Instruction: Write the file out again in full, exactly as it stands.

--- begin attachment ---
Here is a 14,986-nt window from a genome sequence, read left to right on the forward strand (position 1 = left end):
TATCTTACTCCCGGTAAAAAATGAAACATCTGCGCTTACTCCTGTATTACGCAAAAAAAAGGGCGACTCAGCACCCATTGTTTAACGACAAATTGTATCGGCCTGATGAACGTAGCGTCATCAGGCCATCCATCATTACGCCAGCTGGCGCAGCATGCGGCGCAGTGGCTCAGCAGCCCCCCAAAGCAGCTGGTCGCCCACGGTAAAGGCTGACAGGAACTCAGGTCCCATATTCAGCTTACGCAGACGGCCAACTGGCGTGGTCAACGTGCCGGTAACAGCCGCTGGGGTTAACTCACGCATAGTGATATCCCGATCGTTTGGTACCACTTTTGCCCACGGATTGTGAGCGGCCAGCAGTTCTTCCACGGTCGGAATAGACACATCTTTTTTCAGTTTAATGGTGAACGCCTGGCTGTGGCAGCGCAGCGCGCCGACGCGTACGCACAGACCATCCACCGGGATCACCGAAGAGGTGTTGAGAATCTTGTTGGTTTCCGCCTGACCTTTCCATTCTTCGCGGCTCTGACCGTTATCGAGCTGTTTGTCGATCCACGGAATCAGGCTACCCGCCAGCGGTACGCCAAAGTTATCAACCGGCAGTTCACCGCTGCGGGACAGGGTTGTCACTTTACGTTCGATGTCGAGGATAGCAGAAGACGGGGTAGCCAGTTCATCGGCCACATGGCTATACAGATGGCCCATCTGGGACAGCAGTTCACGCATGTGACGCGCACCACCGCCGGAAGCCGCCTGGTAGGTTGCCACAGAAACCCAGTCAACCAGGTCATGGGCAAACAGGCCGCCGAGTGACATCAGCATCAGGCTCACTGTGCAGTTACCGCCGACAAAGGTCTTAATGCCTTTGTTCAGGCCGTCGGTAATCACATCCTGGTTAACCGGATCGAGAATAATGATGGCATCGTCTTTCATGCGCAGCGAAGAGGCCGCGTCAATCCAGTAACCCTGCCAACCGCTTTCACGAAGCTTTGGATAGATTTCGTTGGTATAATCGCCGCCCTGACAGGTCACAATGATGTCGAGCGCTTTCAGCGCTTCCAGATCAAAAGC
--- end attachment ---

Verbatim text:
Here is a 14,986-nt window from a genome sequence, read left to right on the forward strand (position 1 = left end):
TATCTTACTCCCGGTAAAAAATGAAACATCTGCGCTTACTCCTGTATTACGCAAAAAAAAGGGCGACTCAGCACCCATTGTTTAACGACAAATTGTATCGGCCTGATGAACGTAGCGTCATCAGGCCATCCATCATTACGCCAGCTGGCGCAGCATGCGGCGCAGTGGCTCAGCAGCCCCCCAAAGCAGCTGGTCGCCCACGGTAAAGGCTGACAGGAACTCAGGTCCCATATTCAGCTTACGCAGACGGCCAACTGGCGTGGTCAACGTGCCGGTAACAGCCGCTGGGGTTAACTCACGCATAGTGATATCCCGATCGTTTGGTACCACTTTTGCCCACGGATTGTGAGCGGCCAGCAGTTCTTCCACGGTCGGAATAGACACATCTTTTTTCAGTTTAATGGTGAACGCCTGGCTGTGGCAGCGCAGCGCGCCGACGCGTACGCACAGACCATCCACCGGGATCACCGAAGAGGTGTTGAGAATCTTGTTGGTTTCCGCCTGACCTTTCCATTCTTCGCGGCTCTGACCGTTATCGAGCTGTTTGTCGATCCACGGAATCAGGCTACCCGCCAGCGGTACGCCAAAGTTATCAACCGGCAGTTCACCGCTGCGGGACAGGGTTGTCACTTTACGTTCGATGTCGAGGATAGCAGAAGACGGGGTAGCCAGTTCATCGGCCACATGGCTATACAGATGGCCCATCTGGGACAGCAGTTCACGCATGTGACGCGCACCACCGCCGGAAGCCGCCTGGTAGGTTGCCACAGAAACCCAGTCAACCAGGTCATGGGCAAACAGGCCGCCGAGTGACATCAGCATCAGGCTCACTGTGCAGTTACCGCCGACAAAGGTCTTAATGCCTTTGTTCAGGCCGTCGGTAATCACATCCTGGTTAACCGGATCGAGAATAATGATGGCATCGTCTTTCATGCGCAGCGAAGAGGCCGCGTCAATCCAGTAACCCTGCCAACCGCTTTCACGAAGCTTTGGATAGATTTCGTTGGTATAATCGCCGCCCTGACAGGTCACAATGATGTCGAGCGCTTTCAGCGCTTCCAGATCAAAAGC